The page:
A Creditor’s Statutory Demand in Australia is a formal demand for payment of a debt owed by a company, issued under section 459E of the Corporations Act 2001. This demand is a critical legal tool used by creditors to recover debts and should not be taken lightly. Here are some key points about Creditor’s Statutory Demands: 

1. Requirements for Issuing a Demand:

  • The debt must be more than $4,000. 
  • The debt should be due and payable. 
  • The creditor must use Form 509H as prescribed by the Corporations Act 2001. 
  • An affidavit verifying the debt is owed and due is required. 

2. Purpose of a Statutory Demand: 

  • It is an efficient and straightforward way to compel a debtor to pay what is owed. 
  • It places the debtor under pressure to resolve the issue within a tight 21-day window. 

3. Response to a Statutory Demand: 

  • A debtor company has 21 days to either pay the demanded amount or apply to the Supreme Court to set it aside. 
  • Failure to respond within this period can lead to the presumption of insolvency and potential liquidation of the debtor company. 

4. Grounds for Setting Aside a Demand:

  • Existence of a genuine dispute about the debt. 
  • An offsetting claim against the creditor.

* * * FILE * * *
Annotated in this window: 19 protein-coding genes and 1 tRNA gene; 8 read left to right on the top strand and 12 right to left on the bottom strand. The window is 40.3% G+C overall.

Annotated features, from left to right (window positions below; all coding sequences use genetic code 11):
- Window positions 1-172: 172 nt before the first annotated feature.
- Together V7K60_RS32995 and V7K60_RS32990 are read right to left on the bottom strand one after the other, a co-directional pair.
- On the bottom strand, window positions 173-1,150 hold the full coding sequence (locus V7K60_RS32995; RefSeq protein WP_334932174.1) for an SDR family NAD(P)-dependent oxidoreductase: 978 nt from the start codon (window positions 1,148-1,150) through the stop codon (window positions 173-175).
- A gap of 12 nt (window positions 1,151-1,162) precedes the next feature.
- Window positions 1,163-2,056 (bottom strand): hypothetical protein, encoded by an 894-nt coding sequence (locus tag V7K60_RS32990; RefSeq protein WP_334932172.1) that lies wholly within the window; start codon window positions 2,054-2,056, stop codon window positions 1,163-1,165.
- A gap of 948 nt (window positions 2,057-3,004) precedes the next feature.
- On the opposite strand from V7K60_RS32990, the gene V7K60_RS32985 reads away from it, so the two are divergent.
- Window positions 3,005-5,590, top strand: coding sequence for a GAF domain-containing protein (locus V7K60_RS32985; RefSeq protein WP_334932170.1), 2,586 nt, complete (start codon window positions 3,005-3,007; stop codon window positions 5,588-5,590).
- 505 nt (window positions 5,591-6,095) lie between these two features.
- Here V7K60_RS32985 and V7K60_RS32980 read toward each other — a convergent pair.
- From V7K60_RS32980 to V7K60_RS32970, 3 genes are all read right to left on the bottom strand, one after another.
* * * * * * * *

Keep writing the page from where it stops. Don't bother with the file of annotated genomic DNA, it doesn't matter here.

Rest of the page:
• Defect in the demand causing substantial injustice. 
  • Other valid legal reasons. 

5. Consequences of Non-Compliance: 

  • Non-compliance within 21 days leads to an assumption of insolvency. 
  • This can trigger a winding-up application by the creditor, leading to the liquidation of the debtor company. 

6. Winding Up Order: 

  • A winding-up order is usually made when a debtor company fails to comply with a statutory demand, indicating the company’s inability to pay its debts. 

7. Legal Advice

  • It’s crucial for a company director receiving a statutory demand to seek legal advice immediately to formulate an appropriate response strategy. 

This process underscores the importance of clear communication and prompt action in financial disputes between businesses.